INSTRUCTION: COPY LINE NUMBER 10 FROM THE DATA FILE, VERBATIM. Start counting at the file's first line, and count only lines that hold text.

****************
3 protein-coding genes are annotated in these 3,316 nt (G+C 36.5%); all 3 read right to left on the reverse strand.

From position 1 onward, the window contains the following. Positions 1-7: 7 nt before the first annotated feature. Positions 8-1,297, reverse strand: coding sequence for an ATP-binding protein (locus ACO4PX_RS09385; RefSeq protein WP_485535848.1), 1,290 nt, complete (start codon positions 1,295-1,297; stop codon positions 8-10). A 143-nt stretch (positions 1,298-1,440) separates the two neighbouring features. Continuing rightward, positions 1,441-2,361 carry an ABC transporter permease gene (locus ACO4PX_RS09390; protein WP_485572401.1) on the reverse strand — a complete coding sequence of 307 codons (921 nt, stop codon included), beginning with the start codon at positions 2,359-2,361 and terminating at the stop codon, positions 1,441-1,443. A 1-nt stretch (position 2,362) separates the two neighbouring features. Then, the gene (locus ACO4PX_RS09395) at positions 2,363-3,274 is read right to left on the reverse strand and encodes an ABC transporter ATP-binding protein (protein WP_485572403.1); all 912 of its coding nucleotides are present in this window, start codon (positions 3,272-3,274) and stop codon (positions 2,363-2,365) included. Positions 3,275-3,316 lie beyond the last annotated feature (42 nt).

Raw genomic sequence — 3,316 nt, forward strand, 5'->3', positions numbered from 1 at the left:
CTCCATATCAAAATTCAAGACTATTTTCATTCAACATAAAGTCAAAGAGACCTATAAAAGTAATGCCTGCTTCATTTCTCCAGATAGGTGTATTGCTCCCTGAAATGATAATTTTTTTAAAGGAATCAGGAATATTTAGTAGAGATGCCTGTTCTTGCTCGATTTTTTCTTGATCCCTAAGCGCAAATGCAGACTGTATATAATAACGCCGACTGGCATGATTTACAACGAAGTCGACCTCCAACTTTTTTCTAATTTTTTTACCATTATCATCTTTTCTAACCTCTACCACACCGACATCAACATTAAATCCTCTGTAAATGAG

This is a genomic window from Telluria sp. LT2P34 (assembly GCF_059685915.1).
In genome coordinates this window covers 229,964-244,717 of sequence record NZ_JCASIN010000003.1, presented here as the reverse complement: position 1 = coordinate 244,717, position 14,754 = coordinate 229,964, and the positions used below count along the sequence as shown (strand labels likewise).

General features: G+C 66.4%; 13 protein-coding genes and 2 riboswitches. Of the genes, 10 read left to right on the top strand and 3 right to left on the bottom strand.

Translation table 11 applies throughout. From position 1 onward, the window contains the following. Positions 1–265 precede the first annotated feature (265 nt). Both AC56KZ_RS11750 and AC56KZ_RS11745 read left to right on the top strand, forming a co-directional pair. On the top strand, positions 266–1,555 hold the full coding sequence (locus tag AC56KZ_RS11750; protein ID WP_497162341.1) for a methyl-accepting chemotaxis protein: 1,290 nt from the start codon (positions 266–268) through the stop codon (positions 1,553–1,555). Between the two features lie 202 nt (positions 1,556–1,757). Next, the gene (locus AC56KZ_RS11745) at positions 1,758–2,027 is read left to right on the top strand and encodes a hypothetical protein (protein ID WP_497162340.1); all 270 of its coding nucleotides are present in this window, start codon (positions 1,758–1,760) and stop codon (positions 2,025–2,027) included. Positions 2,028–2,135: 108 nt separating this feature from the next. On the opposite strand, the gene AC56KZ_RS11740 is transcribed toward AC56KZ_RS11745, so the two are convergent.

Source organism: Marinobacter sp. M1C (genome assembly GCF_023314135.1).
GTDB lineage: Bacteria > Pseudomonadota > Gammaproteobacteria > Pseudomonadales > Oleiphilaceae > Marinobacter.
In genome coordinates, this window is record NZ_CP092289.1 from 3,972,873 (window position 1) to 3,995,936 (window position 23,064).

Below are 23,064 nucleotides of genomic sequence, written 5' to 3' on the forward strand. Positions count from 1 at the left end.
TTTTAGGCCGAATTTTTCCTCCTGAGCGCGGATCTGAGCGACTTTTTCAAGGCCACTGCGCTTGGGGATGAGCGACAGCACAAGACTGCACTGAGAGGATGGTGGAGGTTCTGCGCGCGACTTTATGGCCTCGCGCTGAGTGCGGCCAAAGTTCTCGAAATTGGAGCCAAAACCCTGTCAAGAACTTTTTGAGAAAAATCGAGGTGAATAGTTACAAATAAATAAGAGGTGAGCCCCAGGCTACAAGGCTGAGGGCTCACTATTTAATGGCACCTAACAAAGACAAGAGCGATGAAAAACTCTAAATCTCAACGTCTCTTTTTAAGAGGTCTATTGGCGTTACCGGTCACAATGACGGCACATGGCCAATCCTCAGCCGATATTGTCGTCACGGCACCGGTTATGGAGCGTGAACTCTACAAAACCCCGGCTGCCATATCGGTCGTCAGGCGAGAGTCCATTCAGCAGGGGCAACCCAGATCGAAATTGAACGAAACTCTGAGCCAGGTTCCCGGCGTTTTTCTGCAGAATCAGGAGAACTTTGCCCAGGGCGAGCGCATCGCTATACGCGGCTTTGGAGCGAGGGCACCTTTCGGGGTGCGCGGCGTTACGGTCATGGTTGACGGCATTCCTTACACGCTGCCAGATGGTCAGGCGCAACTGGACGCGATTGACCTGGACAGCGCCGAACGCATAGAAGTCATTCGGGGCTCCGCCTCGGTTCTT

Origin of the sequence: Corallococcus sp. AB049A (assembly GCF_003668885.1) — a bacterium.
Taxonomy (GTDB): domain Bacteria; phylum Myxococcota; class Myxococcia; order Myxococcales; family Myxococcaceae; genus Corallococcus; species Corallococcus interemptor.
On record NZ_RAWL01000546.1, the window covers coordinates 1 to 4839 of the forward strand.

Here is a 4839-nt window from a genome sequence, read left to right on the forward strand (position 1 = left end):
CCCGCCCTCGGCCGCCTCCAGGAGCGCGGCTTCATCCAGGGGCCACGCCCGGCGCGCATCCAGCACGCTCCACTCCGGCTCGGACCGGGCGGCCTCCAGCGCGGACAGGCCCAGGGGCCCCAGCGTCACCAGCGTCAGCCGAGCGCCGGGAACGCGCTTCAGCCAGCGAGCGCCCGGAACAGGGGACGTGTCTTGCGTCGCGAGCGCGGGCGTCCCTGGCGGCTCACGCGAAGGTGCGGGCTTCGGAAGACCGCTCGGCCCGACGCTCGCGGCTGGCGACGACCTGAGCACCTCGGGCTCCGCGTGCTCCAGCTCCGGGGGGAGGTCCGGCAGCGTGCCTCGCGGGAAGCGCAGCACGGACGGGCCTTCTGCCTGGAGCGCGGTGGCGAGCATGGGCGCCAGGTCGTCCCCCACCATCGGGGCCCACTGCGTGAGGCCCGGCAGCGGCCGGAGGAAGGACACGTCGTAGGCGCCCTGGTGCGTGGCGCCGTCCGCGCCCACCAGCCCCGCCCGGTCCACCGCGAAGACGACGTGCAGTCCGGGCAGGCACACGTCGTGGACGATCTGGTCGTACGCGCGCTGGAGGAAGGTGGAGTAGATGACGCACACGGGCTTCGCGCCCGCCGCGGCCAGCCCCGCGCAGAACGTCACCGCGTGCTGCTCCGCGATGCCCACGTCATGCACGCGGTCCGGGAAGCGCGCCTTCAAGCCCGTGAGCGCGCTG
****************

GTDB lineage: Bacteria > Pseudomonadota > Gammaproteobacteria > Pseudomonadales > Oleiphilaceae > Marinobacter.